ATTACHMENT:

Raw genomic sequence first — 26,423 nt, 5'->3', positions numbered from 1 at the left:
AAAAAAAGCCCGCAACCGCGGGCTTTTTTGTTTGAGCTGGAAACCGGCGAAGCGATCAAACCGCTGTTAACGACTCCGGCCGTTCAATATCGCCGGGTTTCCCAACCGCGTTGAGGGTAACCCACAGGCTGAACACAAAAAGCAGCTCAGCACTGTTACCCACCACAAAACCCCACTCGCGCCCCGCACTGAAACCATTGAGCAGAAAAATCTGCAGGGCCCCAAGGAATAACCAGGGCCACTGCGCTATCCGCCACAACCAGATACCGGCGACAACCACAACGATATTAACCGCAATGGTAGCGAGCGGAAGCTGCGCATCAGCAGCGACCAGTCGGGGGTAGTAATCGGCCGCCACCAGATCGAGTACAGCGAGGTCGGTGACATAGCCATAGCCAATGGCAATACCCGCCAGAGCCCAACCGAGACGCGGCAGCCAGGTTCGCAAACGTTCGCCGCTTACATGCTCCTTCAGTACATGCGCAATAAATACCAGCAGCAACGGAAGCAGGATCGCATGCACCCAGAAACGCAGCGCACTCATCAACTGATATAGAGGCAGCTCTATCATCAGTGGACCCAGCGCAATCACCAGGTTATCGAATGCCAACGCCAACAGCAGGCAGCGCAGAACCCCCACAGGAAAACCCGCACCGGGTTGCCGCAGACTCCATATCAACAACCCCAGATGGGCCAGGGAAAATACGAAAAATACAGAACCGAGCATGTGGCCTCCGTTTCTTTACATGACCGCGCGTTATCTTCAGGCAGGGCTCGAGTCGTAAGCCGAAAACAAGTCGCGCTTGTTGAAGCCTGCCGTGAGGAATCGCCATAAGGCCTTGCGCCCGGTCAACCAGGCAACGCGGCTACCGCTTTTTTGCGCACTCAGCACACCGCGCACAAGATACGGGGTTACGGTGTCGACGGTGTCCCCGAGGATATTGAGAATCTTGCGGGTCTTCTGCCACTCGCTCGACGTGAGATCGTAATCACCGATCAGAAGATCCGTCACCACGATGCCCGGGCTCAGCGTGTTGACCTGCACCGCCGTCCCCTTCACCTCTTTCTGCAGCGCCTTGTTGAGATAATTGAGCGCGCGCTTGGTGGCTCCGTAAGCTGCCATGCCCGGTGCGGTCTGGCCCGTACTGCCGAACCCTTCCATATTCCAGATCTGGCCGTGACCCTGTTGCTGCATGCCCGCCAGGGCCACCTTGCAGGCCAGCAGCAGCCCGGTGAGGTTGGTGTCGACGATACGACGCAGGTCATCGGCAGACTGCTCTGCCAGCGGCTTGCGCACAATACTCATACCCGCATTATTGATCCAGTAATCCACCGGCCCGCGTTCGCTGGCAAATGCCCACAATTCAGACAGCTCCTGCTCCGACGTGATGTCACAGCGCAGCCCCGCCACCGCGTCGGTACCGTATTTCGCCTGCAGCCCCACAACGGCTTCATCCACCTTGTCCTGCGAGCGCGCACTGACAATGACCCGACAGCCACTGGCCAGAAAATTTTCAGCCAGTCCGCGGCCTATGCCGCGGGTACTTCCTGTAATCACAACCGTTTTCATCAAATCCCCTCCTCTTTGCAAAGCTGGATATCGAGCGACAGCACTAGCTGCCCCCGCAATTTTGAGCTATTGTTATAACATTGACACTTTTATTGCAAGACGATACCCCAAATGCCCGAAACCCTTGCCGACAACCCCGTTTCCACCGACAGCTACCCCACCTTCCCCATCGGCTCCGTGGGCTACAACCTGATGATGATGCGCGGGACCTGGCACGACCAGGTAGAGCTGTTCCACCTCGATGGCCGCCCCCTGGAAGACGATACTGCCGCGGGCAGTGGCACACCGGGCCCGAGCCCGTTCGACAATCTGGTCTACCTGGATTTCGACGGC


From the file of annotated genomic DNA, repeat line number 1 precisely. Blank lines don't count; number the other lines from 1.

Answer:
Raw genomic sequence first — 26,423 nt, 5'->3', positions numbered from 1 at the left: